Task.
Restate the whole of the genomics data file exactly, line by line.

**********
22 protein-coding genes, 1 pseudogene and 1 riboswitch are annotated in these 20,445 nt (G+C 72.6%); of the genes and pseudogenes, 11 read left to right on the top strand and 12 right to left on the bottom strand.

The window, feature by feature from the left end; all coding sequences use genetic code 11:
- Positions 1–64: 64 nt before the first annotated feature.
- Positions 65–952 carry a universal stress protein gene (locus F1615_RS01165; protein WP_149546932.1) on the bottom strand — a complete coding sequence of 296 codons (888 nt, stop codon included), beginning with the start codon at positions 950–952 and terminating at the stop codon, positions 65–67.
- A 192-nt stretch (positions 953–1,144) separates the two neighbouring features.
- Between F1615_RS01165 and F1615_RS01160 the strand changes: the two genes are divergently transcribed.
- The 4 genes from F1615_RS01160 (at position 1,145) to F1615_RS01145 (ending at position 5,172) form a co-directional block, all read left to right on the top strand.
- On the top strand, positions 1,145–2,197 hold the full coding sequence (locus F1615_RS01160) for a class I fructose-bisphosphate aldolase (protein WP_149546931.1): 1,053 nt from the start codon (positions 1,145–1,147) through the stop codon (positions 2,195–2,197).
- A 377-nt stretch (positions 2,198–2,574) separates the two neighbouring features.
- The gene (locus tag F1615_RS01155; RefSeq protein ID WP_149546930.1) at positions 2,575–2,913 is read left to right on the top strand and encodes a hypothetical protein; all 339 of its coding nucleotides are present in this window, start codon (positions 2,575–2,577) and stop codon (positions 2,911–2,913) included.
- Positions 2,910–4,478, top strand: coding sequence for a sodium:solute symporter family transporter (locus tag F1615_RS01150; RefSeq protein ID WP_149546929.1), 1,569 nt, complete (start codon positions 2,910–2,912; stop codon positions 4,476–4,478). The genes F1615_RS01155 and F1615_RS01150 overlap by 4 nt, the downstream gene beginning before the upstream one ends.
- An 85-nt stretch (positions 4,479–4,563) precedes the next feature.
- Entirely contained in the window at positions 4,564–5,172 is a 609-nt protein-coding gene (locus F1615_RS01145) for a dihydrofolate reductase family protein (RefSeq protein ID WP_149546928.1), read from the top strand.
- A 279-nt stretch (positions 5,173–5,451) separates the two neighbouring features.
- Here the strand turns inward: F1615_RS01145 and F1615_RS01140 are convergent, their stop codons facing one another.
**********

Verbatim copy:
22 protein-coding genes, 1 pseudogene and 1 riboswitch are annotated in these 20,445 nt (G+C 72.6%); of the genes and pseudogenes, 11 read left to right on the top strand and 12 right to left on the bottom strand.

The window, feature by feature from the left end; all coding sequences use genetic code 11:
- Positions 1–64: 64 nt before the first annotated feature.
- Positions 65–952 carry a universal stress protein gene (locus F1615_RS01165; protein WP_149546932.1) on the bottom strand — a complete coding sequence of 296 codons (888 nt, stop codon included), beginning with the start codon at positions 950–952 and terminating at the stop codon, positions 65–67.
- A 192-nt stretch (positions 953–1,144) separates the two neighbouring features.
- Between F1615_RS01165 and F1615_RS01160 the strand changes: the two genes are divergently transcribed.
- The 4 genes from F1615_RS01160 (at position 1,145) to F1615_RS01145 (ending at position 5,172) form a co-directional block, all read left to right on the top strand.
- On the top strand, positions 1,145–2,197 hold the full coding sequence (locus F1615_RS01160) for a class I fructose-bisphosphate aldolase (protein WP_149546931.1): 1,053 nt from the start codon (positions 1,145–1,147) through the stop codon (positions 2,195–2,197).
- A 377-nt stretch (positions 2,198–2,574) separates the two neighbouring features.
- The gene (locus tag F1615_RS01155; RefSeq protein ID WP_149546930.1) at positions 2,575–2,913 is read left to right on the top strand and encodes a hypothetical protein; all 339 of its coding nucleotides are present in this window, start codon (positions 2,575–2,577) and stop codon (positions 2,911–2,913) included.
- Positions 2,910–4,478, top strand: coding sequence for a sodium:solute symporter family transporter (locus tag F1615_RS01150; RefSeq protein ID WP_149546929.1), 1,569 nt, complete (start codon positions 2,910–2,912; stop codon positions 4,476–4,478). The genes F1615_RS01155 and F1615_RS01150 overlap by 4 nt, the downstream gene beginning before the upstream one ends.
- An 85-nt stretch (positions 4,479–4,563) precedes the next feature.
- Entirely contained in the window at positions 4,564–5,172 is a 609-nt protein-coding gene (locus F1615_RS01145) for a dihydrofolate reductase family protein (RefSeq protein ID WP_149546928.1), read from the top strand.
- A 279-nt stretch (positions 5,173–5,451) separates the two neighbouring features.
- Here the strand turns inward: F1615_RS01145 and F1615_RS01140 are convergent, their stop codons facing one another.